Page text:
The research grant is designed to be flexible enough to support a very wide range of research needs. It is therefore our main scheme for supporting biomedical science in UK universities and NHS Trusts.
- What is a research grant?
- Who can apply?
- Financial support
- How to apply?
- The assessment procedure
- Contacts and guidance
MRC research grants are suitable for focused research projects that may be short- or long-term in nature. In addition, they can be used to support method development or development and continuation of research facilities and may involve more than one research group or institution.
A research grant can be awarded for any period of up to five years, but those of two years or less are for proof of principle or pilot work only. Applications seeking support of greater than three years should provide a clear justification as to why a longer timescale is needed, for example due to specific research deliverables, or the need for prolonged data collection or follow-up. The budget for research grant awards will not typically exceed £1 million.
Research grants do not cover programmatic approaches or research involving randomised trials of clinical treatments. If your proposed research will lead directly to a separately funded clinical trial, please contact an MRC research board manager to discuss its eligibility.
The proposal success rates page shows the number of research grants awarded each year.
The minimum academic qualification required is a graduate degree, although usually a PhD is required. Less experienced researchers should apply in collaboration with a more senior colleague. The applicant(s) must demonstrate that they will direct the proposed research and be actively engaged in the work.
Applications can include an industry partner(s). Applicants with an industrial partner(s) will need to include MICA: as a prefix to their project title, complete the Project Partner section in Je-S and submit a MRC Industry Collaboration Agreement (MICA) Form and Heads of Terms as part of their Je-S application. Please refer to the MRC web site for further guidance on MICAs.
Under the research grant scheme you may request support for a period of up to five years, which can include:
- The salary of the principal investigator and co-investigators
- Support for additional posts - research, technical or other consumables
- Travel costs
- Data preservation, data sharing and dissemination costs.
Applicants who are preparing a Research Grant, Strategic or DCS grant that may include an early phase trial as part of their research proposal should include the cost of the International Standard Randomised Controlled Trial Number (ISRCTN) registration fee in their application. Please refer to the Trial Grant Annex for further detail.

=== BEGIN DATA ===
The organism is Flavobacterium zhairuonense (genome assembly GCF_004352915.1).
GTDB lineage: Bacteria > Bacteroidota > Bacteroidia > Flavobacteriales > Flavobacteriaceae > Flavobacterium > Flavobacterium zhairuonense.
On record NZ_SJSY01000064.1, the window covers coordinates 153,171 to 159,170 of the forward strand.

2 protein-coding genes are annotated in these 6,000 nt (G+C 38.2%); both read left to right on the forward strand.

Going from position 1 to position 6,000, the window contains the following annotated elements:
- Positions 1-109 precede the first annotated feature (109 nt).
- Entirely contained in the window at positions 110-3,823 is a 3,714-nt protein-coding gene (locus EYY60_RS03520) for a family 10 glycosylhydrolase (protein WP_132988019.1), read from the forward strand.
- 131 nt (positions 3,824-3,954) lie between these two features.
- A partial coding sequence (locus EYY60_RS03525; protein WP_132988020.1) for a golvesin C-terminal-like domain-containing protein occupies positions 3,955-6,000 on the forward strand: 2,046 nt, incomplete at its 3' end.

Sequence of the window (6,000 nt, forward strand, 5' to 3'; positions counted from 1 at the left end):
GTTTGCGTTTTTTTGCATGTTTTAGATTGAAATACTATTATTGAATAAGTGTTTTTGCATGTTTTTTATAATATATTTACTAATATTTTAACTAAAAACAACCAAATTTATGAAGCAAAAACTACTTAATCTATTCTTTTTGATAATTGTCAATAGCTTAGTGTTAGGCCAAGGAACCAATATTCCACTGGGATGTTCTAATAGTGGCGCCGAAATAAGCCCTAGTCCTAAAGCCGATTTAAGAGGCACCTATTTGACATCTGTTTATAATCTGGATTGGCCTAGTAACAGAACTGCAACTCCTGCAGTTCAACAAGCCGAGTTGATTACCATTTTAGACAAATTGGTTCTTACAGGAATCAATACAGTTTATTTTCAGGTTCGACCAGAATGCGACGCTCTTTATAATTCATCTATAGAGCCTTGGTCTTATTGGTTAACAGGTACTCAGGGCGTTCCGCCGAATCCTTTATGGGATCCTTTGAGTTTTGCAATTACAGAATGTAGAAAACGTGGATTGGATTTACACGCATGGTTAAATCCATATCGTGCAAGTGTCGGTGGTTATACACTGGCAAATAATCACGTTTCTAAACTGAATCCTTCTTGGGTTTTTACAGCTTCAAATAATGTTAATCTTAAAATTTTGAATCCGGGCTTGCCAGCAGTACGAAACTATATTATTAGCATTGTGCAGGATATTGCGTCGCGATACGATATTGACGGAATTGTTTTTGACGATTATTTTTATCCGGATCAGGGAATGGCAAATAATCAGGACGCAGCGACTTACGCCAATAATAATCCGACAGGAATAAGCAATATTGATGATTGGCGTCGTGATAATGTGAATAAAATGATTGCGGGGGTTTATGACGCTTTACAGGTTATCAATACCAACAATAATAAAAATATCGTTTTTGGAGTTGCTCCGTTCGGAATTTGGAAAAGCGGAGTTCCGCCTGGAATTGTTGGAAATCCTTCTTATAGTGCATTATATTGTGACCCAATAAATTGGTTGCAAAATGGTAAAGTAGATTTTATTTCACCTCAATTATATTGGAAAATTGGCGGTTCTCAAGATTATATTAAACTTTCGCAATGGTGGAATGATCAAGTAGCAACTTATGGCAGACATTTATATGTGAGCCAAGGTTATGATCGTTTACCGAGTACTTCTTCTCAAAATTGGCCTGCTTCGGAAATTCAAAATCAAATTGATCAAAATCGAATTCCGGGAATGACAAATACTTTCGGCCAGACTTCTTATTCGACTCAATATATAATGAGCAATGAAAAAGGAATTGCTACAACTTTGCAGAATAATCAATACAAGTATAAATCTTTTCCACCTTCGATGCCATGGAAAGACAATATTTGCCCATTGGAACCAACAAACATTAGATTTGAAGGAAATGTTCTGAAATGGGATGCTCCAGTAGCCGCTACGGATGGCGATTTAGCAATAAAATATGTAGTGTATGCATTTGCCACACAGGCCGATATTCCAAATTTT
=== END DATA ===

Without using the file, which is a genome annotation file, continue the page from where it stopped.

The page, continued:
The MRC will usually fund on the basis of 80 per cent of the full economic cost of your research to your institution. Your proposal must show 100 per cent of the full economic cost throughout.
Please note that costs for PhD studentships can not be requested within MRC research or programme grants.
- Check which of the MRC’s four research boards awards grants in your scientific area and check its application deadlines dates.
- You may also wish to look through our highlight notices to see if your proposed research falls within any of the MRC’s scientific priority areas and if so to highlight this in your proposal.
- Read the MRC applicants handbook, which will guide you through preparing a proposal, including eligibility, case for support, costing your proposal and any ethical and regulatory requirements that may apply to the research. Please also ensure that you read the terms and conditions governing MRC grants.
- Your completed proposal must be submitted through the RCUK Je-S (joint electronic submission) system.
- To ensure that your application reaches us in time, please give your administrative department at least two weeks’ notice of your application and the MRC Research Board deadline date.
Application deadlines are usually in January, May and September. All proposals are assessed by external experts before they are considered by the MRC research boards at their meetings in May/June, October/November and February/March.
Your proposal will be peer reviewed by independent scientific experts from the MRC's college of experts. The MRC also sometimes consults other specialist referees in the UK and overseas. This peer review is the first part of a two-stage process, which helps the MRC research boards to decide which proposals to consider at their funding meetings.
You will receive anonymous copies of the reviewers' assessments. If your proposal is shortlisted, you will have the opportunity to comment on them before your proposal is considered by the relevant research board. You will also receive feedback on the board’s final decision.
The research boards use similar criteria to those of the referees and also identify any ethical issues or risks to human participants that need further attention.
Please note that applicants must not lobby MRC staff, referees, or members of peer review panels and boards, nor submit additional information in support of an application after the original submission date. To do so may result in the application being withdrawn by the MRC.
More about the assessment procedure
To discuss your eligibility for a research grant, or if you have other non-scientific queries:
If you have a query about scientific aspects of your proposal, please contact the relevant MRC programme manager on the research boards contacts page.